Tyronne Thomas appeared instructing Counsel before the Brisbane District Court in October 2022 in relation to a trial for a client charged with 8 counts of “uttering counterfeit money.”
It was alleged that his client had used counterfeit Australian currency to purchase items on various occasions in June 2020. The total amount of counterfeit money that was alleged to have been used was around $5,000.
Section 7 of the Crimes (Currency) Act 1981 (Cth) sets out the offence for uttering counterfeit money. In essence, a person shall not utter counterfeit money, knowing it to be counterfeit money. The maximum penalty is 12 years imprisonment.
Therefore, the Prosecution must prove beyond reasonable doubt that the client:
- Uttered an article (in this case currency); and
- Had knowledge that the money was counterfeit when he uttered it.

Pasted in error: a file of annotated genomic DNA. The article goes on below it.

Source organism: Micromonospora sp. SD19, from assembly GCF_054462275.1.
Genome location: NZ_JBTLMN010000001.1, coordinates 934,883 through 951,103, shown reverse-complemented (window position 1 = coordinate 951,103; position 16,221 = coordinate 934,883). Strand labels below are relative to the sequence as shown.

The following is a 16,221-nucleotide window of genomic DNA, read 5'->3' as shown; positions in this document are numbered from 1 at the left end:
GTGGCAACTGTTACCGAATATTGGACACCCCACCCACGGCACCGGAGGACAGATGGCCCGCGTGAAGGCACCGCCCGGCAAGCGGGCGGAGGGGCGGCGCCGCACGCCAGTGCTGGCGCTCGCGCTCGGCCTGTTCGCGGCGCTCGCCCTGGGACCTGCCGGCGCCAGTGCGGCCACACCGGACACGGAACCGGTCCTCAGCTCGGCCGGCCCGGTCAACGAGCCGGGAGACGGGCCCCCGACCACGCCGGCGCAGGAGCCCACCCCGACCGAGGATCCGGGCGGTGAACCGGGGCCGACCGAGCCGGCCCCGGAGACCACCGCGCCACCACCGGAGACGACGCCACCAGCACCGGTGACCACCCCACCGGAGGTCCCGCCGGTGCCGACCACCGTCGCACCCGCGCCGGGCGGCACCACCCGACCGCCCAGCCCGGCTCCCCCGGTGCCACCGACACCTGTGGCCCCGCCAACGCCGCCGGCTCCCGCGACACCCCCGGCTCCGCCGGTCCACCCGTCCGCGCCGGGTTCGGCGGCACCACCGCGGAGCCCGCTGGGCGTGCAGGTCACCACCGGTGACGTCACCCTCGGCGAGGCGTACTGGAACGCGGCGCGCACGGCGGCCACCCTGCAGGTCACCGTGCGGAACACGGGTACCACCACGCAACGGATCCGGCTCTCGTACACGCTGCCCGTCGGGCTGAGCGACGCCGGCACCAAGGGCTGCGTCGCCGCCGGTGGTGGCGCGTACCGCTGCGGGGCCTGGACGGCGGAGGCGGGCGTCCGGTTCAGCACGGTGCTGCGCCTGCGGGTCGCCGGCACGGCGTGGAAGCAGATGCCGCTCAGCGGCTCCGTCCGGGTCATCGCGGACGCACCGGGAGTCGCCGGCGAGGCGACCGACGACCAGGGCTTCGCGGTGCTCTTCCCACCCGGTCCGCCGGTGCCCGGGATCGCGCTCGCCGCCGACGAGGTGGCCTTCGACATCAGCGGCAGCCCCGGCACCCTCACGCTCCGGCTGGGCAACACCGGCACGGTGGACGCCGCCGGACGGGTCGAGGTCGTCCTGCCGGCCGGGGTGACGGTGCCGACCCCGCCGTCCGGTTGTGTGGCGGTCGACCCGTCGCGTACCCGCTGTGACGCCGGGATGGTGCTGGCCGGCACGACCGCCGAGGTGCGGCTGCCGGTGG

The main issue of the trial was whether our client knew that the money being used by him was counterfeit.
The trial proceeded over 4 days, with the jury finding Tyronne’s client not guilty of all 8 counts on the indictment. Cross-examination of a number of witnesses who were retail workers confirmed that they themselves were unaware the money was counterfeit when it was first given to them. The jury was not satisfied beyond reasonable doubt that our client knew the money was counterfeit when using it.
This is a great outcome for our client as, if the jury found him guilty, he would have received a period of actual imprisonment. Get in touch with us now if you have been charged with a crime by contacting us through our website.
The blog published by Rostron Carlyle Rojas Lawyers is intended as general information only and is not legal advice on any subject matter. By viewing the blog posts, the reader understands there is no solicitor-client relationship between the reader and the author. The blog should not be used as a substitute for legal advice from a legal practitioner, and readers are urged to consult RCR on any legal queries concerning a specific situation.